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New "Rolling Stone" Issue Features Variety of Tributes to Lou Reed

Wenner MediaRolling Stone is paying homage to the late Lou Reed in its latest issue, which hits newsstands today.  The magazine offers a variety of heartfelt tributes to the groundbreaking singer/songwriter, including essays from his widow, avant-garde artist Laurie Anderson, U2's Bono and Mick Jagger.

The issue also will include new interviews veteran Rolling Stone journalist David Fricke conducted with ex-Velvet Underground members Maureen Tucker and Doug Yule, Patti Smith and her longtime guitarist Lenny Kaye, and producers Tony Visconti and Hal Willner.

Anderson's tribute is especially poignant, poetic and enlightening.  She shares how she and Reed met, how they fell in love and how they decided to get married.  She also reveals details about Reed's health problems.  During the last couple years of his life, he underwent interferon injections to treat hepatitis C, developed liver cancer and battled diabetes before finally undergoing a liver transplant.

Anderson also touchingly shares what Lou's final hours were like, writing that "he didn't give up until the last half-hour of his life, when he suddenly accepted it."  She says, "I have never seen an expression as full of wonder as Lou's as he died…His eyes were wide open.  I was holding in my arms the person I loved the most in the world, and talking to him as he died.  His heart stopped.  He wasn't afraid.  I had gotten to walk with him to the end of the world.  Life -- so beautiful, painful and dazzling -- does not get better than that."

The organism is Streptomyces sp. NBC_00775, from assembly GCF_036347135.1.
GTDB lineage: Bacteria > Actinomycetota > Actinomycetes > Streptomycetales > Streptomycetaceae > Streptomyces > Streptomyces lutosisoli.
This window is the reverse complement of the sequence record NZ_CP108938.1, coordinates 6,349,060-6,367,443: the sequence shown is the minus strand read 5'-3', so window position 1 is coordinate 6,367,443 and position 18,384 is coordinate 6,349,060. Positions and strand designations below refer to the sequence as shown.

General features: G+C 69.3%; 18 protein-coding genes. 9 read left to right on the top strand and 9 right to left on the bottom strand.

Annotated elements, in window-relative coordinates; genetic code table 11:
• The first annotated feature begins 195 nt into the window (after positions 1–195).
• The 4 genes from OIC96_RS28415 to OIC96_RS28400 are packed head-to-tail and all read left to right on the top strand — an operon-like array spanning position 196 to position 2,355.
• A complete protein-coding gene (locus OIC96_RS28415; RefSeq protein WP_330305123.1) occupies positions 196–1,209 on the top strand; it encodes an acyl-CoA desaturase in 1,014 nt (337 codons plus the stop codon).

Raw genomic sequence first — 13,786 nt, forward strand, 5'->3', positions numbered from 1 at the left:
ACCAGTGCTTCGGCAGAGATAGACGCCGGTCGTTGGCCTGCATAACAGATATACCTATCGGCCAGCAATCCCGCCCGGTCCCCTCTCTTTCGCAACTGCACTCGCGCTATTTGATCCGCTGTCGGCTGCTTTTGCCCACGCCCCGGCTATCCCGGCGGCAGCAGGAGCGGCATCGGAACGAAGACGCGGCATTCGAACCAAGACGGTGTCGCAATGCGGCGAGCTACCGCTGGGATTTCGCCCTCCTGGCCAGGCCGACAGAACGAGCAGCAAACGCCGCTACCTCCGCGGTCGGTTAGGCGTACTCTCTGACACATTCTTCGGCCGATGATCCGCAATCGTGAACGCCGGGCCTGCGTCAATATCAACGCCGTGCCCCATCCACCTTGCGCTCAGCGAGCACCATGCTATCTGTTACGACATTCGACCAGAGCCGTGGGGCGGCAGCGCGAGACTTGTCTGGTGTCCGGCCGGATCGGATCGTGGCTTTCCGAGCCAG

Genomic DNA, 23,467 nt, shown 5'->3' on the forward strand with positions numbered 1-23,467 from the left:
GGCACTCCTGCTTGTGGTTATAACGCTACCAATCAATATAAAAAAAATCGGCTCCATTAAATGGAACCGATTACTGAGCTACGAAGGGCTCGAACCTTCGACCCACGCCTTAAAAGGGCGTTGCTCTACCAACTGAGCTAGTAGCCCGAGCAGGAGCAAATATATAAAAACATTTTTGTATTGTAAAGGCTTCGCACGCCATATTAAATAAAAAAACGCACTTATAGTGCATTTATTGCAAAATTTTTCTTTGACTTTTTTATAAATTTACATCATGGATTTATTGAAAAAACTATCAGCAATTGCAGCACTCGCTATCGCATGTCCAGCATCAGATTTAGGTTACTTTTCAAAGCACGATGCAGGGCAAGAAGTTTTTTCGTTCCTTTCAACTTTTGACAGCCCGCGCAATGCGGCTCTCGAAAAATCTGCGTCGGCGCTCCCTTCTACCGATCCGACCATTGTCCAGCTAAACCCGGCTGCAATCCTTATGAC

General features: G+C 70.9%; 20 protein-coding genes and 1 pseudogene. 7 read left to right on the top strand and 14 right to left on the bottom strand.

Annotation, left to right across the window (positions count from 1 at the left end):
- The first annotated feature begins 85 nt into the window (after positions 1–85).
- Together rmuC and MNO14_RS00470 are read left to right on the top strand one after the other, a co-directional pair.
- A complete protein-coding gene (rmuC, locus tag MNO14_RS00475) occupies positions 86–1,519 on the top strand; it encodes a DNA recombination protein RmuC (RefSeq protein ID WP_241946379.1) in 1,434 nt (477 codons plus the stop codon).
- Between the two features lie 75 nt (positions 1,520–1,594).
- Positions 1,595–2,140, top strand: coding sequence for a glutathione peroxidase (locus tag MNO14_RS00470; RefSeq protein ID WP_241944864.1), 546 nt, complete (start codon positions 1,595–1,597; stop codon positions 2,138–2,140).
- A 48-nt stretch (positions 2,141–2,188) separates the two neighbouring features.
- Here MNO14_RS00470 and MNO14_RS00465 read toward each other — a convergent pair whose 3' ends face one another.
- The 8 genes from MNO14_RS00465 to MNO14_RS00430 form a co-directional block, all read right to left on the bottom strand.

She adds, "At the moment, I have only the greatest happiness and I am so proud of the way he lived and died, of his incredible power and grace."

As for Bono, he writes eloquently about what Reed's music meant to him, shares several humorous stories recalling of his interactions with the rocker, toasts his deadpan and sarcastic sense of humor and expounds on how New York City served as Lou's ultimate muse.

"New York City was to Lou Reed what Dublin was to James Joyce, the complete universe of his writing," the U2 singer writes.  "He didn't need to stray out of it for material, there was more than enough there for his love and his hate songs."

Reed died on October 27 at his home in the Hamptons section of Long Island, New York.  He was 71.

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